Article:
One of the real pities out of this is that DFAT may now over-react and see its role as investigating the cr*p out of every allegation that comes across their desks, causing still more regulatory overkill and hurting our import and export performance.

  9. Andrew: it would have been a better outcome had DFAT had done those things (ie contact the CEO and inform him, write to the Board, do an internal assessment of risks and write up a file). Andrew Lindberg (AWB CEO) is not on the Cole Inquiry list of those recommended for further investigation because he claimed – and it would seem Cole believed him – that nobody had told him.

  10. “Remarkable how easy it is to spot a Blair link. You certainly don’t need an RSS feed.”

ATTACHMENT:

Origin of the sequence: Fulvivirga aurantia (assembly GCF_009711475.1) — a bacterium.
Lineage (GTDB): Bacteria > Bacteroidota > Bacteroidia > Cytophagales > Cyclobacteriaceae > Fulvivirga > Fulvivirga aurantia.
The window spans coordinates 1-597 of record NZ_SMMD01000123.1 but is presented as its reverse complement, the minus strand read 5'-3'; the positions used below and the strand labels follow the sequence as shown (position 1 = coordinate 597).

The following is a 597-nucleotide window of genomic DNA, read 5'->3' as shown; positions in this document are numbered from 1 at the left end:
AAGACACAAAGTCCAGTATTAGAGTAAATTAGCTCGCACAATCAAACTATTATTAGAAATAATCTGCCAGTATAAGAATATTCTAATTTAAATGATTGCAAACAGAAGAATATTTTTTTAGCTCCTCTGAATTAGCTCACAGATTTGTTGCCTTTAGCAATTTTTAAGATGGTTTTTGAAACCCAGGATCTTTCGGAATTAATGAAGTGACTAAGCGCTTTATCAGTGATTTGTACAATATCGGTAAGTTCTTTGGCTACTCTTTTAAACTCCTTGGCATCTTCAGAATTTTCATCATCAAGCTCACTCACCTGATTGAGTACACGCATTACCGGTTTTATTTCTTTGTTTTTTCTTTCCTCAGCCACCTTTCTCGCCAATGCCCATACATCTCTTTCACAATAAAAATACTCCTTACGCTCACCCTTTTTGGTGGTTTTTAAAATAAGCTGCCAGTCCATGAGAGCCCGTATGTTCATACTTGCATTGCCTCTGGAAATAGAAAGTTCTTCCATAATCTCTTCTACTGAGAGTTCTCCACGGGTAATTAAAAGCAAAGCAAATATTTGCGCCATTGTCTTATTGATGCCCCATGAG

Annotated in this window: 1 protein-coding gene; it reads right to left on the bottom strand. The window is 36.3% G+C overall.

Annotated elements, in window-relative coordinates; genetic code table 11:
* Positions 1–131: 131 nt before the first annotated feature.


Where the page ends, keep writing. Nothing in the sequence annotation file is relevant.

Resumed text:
Certainly, it’s faster. The automated systems have a lag of at least a day, while the inane comments appeared almost immediately.

  11. I’s so bored by all this breast-beating over the AWB. Of course they paid bribes, but the US Govt. itslef rorted the oil-for-food program on a far grander scale than did AWB, as I pointed out here,and now they and American farmers have the gall to point the finger of accusation at us. I think an elevated middle finger is the only explanation we owe them.